It may not be time quite yet to break out the Cuba Libres, but Virginia is poised to expand its trade ties with Havana.
Gov. Terry McAuliffe will visit Cuba later this year as the U.S. takes steps to normalize diplomatic relations with the Cuban government.
Virginia has been shipping mostly agricultural products such as soybeans, apples, poultry and pork for about 14 years. But the level of trade, about $66 million, is small.
President John F. Kennedy slapped a trade embargo on Cuba in 1962 -– the year the United States almost went to war with the Soviet Union, which placed nuclear-armed missiles on Cuba capable of striking much of this country in about 15 minutes.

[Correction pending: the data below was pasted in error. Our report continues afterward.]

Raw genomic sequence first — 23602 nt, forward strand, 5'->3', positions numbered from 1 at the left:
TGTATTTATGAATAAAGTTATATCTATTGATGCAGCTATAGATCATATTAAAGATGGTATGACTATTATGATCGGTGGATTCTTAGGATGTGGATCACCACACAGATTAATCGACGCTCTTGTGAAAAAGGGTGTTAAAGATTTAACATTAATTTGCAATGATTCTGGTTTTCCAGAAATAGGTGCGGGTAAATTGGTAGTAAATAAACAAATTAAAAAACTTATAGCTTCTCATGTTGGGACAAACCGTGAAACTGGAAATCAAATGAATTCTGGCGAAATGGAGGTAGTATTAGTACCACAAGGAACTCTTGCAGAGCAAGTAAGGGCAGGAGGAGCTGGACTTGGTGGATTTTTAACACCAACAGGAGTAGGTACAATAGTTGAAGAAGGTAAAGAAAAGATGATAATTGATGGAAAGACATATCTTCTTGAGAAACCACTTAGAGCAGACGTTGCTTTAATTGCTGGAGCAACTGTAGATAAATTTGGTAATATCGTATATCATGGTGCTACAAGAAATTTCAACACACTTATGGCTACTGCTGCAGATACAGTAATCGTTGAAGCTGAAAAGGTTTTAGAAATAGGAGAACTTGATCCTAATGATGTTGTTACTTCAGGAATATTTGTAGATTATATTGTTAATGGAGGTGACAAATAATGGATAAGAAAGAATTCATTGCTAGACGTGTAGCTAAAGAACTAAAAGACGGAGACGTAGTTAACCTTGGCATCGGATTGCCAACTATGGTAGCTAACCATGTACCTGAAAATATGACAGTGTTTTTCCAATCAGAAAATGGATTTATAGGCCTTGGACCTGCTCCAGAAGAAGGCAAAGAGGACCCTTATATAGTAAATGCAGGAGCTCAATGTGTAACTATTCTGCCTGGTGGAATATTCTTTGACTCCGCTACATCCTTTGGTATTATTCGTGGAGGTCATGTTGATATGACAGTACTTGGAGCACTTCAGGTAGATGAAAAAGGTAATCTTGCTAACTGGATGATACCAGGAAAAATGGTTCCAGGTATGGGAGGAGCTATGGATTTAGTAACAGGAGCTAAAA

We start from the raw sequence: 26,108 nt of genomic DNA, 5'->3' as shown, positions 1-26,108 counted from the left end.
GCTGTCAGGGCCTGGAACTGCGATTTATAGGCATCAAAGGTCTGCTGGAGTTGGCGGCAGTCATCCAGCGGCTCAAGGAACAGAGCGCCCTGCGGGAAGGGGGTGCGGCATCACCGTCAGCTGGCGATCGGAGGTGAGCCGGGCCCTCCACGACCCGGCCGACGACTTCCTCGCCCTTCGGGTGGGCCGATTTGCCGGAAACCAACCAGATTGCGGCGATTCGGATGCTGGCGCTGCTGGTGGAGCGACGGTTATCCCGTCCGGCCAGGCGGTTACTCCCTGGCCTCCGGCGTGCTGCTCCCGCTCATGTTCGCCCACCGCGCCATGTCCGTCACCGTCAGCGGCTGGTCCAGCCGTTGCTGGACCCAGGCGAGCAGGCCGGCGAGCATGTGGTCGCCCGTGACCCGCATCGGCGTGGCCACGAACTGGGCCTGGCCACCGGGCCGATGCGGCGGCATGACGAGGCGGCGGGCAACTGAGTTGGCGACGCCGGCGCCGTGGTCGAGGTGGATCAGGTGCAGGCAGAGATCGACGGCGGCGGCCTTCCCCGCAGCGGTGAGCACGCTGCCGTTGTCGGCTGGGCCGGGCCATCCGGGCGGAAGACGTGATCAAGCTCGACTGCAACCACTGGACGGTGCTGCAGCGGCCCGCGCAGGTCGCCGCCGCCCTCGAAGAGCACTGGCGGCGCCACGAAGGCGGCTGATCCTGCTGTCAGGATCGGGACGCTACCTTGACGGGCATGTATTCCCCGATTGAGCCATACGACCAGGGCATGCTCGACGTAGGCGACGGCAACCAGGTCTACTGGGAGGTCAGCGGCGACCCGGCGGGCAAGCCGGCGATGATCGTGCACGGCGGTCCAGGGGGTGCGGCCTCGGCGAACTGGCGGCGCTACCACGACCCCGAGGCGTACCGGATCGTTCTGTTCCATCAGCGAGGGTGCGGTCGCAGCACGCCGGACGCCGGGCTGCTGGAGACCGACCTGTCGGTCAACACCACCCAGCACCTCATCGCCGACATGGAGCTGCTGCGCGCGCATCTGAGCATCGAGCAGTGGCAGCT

The embargo has been eased but trade is limited because Cuba is barred from buying goods on credit and must handle transactions through third-party banks because direct financial ties aren't allowed.
Even so, Virginia is the third largest trading partner with Cuba in the United States after Louisiana and Florida.
McAuliffe has visited Cuba as a private citizen, and Virginia secretaries of agriculture and commerce have made more trips.
As normalization proceeds, trade impediments should be lifted, fostering more trade. That’s likely to benefit Virginia.